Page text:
Previous Page Next Page

UTC:       Local:

Home Page Index Page

1634: The Galileo Affair: Chapter Ten

       Last updated: Sunday, December 28, 2003 03:21 EST



    “Cool.” Gerry put the enthusiasm into the word that you probably had to be sixteen to manage.

    “Yeah, it’ll do,” Ron drawled, looking around.

    Frank couldn’t quite figure out if he was looking at the decor or the help—who clearly thought the Stone brothers’ various attempts on the Italian language were funny, but were being polite about it. At least, he hoped that was what they were finding funny. They had also insisted on doing more-or-less everything for him and his brothers when they had lugged their bags up to their rooms, short of—

    He let that thought die a natural death. True enough, the help was worth looking at. All four of the servants assigned to them were girls about their own age. If only two of them could properly be called “pretty,” all of them could certainly bear the label of “healthy” with great ease.

    But if there was one thing that Frank’s not-so-great weight of experience with the female of the species had taught him it was that not pushing too hard on the first date—don’t hump her leg, as his dad had once put it in a jocular mood—did wonders for the success rate in the long run. Things had been decidedly fluid on that front these past two years, though, and he was a free agent for the moment. Part of that was the way in which German attitudes were rubbing off on everyone he knew—including himself, truth be told. Everyone seemed to want to get themselves set up and steady before they got romantic. Which was odd, but then again most of the things everyone had taken for granted as opportunities for dating had gone away. And then the rubbers had run out, and things had gotten decidedly chilly on that front, damn it.

    So, he looked around. “It isn’t quite how I imagined it.”

    “Oh?” Ron sounded interested.

    “Sure. I looked it all up. You wouldn’t believe how many books of photographs of Venice there are. Well, you would now you’ve seen it, and this town’s famous for looking pretty. But all the photos have captions about how such-and-such a palazzo or the Casa-de-that was refurbished in the eighteenth century. So I figured it’d all look more—different—than it did in the pictures, and all.”

    “Oh,” said Ron. Frank’s younger brother was trying very hard not to stare at the rump of the chambermaid who was bending down to sort their linen into drawers. Frank sympathized with his struggle. She was the only maid left in the room, since the others had left in a swirl of giggles—and easily the best-looking.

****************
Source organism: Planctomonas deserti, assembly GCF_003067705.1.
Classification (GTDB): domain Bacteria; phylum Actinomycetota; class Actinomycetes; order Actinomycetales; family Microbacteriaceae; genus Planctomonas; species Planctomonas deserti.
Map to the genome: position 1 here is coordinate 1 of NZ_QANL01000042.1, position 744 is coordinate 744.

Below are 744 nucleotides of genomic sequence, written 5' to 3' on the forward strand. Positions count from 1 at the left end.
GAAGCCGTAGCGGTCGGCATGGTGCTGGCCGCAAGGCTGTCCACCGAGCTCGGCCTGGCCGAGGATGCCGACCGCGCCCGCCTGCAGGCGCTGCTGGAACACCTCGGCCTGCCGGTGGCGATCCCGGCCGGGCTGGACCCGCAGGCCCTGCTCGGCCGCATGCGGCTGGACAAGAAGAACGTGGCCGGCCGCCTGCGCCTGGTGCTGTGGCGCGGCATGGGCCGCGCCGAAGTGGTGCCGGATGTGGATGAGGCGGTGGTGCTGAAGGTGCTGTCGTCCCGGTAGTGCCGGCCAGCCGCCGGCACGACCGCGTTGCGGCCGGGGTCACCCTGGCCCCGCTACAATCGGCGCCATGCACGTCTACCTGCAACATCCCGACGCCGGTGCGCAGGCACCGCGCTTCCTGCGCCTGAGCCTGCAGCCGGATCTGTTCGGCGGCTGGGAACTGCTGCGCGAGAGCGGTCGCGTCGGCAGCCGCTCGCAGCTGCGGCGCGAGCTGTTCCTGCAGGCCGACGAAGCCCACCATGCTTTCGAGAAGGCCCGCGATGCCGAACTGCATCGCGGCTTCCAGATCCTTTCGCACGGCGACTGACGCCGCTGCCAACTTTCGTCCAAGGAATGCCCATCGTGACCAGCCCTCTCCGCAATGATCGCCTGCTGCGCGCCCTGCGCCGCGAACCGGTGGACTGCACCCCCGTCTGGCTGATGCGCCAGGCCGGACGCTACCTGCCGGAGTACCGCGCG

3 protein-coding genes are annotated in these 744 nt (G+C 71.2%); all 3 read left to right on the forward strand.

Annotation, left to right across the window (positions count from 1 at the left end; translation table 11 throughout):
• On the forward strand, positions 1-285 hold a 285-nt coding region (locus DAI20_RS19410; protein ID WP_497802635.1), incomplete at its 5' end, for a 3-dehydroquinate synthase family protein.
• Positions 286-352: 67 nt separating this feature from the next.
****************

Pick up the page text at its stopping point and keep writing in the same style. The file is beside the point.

“Whoah!” Gerry called out, “Not that one!” He stepped smartly across the room to where the maid was about to try and lift his bag of tricks. The one that clanked when he moved it.

    Frank didn’t doubt that someone would take a peek later anyway, but by then the Stone boys would have taken the more outré stuff out of it and hidden it somewhere safer. Gerry was the youngest of the brothers and he’d packed the thing—which meant that “outré” would be outré indeed.

    The maid gave Gerry an odd look. Not puzzled so much as...


    A thought came to Frank, and he decided to take a chance. “Committee?” he asked, making sure to use the English term.

    “Yes,” the maid hissed softly. “You are the Committee with the Grantville embassy?” Her English was surprisingly good, aside from a heavy accent. But Frank thought the accent was as charming as the rest of her.

    “Yup,” he said, extending a hand. “All three of us, actually. You learned English for us?”

    “No.” She took his hand a bit shyly, not shaking it so much as just holding it. “My father make us learn, so we can work with Sir Henry Hider. And then he made us study even harder, when we learned you were coming to Venice.”

    “Who’s Hider?” Frank asked, feeling a sudden twinge of anxiety. Well. Jealousy, to be precise. Did some lousy Brit already have the inside track with the girl?

    “Steady on there, podnuh,” Gerry said. “Ma’am,” he said, sweeping off the silly cavalier hat he’d taken to wearing, “might we have the privilege of your name?”

    Frank nodded. The courtly manners thing might be a good idea after all. It had seemed excruciating stuff when a small assortment of Nasis and other gentry had been giving them crash-courses in current manners—Dad’s attempts had been hilarious at first until he seemed to just accelerate ahead of everyone—but the effects could be impressive. Frank swept his baseball cap off with the hand that the maid wasn’t holding—score one, he realized, she hadn’t let go yet. “Lady,” he said, in his best shot at the Italian language, “permit me the honor of naming my brothers Gerry and Ron Stone, and I am Frank, very much at your service. And you are?”

    The giggles suggested he’d got it wrong, but at least in an amusing way.